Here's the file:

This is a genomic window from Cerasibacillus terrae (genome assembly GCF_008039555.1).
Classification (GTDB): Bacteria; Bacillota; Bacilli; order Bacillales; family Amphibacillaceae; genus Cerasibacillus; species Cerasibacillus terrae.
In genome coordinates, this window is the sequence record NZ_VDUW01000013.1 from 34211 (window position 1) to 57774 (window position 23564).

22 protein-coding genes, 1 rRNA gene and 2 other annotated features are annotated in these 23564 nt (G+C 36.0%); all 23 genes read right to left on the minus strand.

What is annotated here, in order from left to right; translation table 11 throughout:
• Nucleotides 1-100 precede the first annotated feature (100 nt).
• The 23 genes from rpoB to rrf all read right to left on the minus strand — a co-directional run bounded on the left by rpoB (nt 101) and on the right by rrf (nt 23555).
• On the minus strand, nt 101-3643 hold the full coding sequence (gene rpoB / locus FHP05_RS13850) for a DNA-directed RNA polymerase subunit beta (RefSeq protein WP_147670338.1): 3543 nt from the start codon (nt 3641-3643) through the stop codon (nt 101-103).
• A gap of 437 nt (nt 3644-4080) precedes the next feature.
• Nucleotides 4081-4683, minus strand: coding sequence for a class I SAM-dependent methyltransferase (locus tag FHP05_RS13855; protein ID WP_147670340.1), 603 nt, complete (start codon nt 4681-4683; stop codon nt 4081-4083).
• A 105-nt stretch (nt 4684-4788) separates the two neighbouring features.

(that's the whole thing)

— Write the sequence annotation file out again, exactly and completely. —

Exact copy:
This is a genomic window from Cerasibacillus terrae (genome assembly GCF_008039555.1).
Classification (GTDB): Bacteria; Bacillota; Bacilli; order Bacillales; family Amphibacillaceae; genus Cerasibacillus; species Cerasibacillus terrae.
In genome coordinates, this window is the sequence record NZ_VDUW01000013.1 from 34211 (window position 1) to 57774 (window position 23564).

22 protein-coding genes, 1 rRNA gene and 2 other annotated features are annotated in these 23564 nt (G+C 36.0%); all 23 genes read right to left on the minus strand.

What is annotated here, in order from left to right; translation table 11 throughout:
• Nucleotides 1-100 precede the first annotated feature (100 nt).
• The 23 genes from rpoB to rrf all read right to left on the minus strand — a co-directional run bounded on the left by rpoB (nt 101) and on the right by rrf (nt 23555).
• On the minus strand, nt 101-3643 hold the full coding sequence (gene rpoB / locus FHP05_RS13850) for a DNA-directed RNA polymerase subunit beta (RefSeq protein WP_147670338.1): 3543 nt from the start codon (nt 3641-3643) through the stop codon (nt 101-103).
• A gap of 437 nt (nt 3644-4080) precedes the next feature.
• Nucleotides 4081-4683, minus strand: coding sequence for a class I SAM-dependent methyltransferase (locus tag FHP05_RS13855; protein ID WP_147670340.1), 603 nt, complete (start codon nt 4681-4683; stop codon nt 4081-4083).
• A 105-nt stretch (nt 4684-4788) separates the two neighbouring features.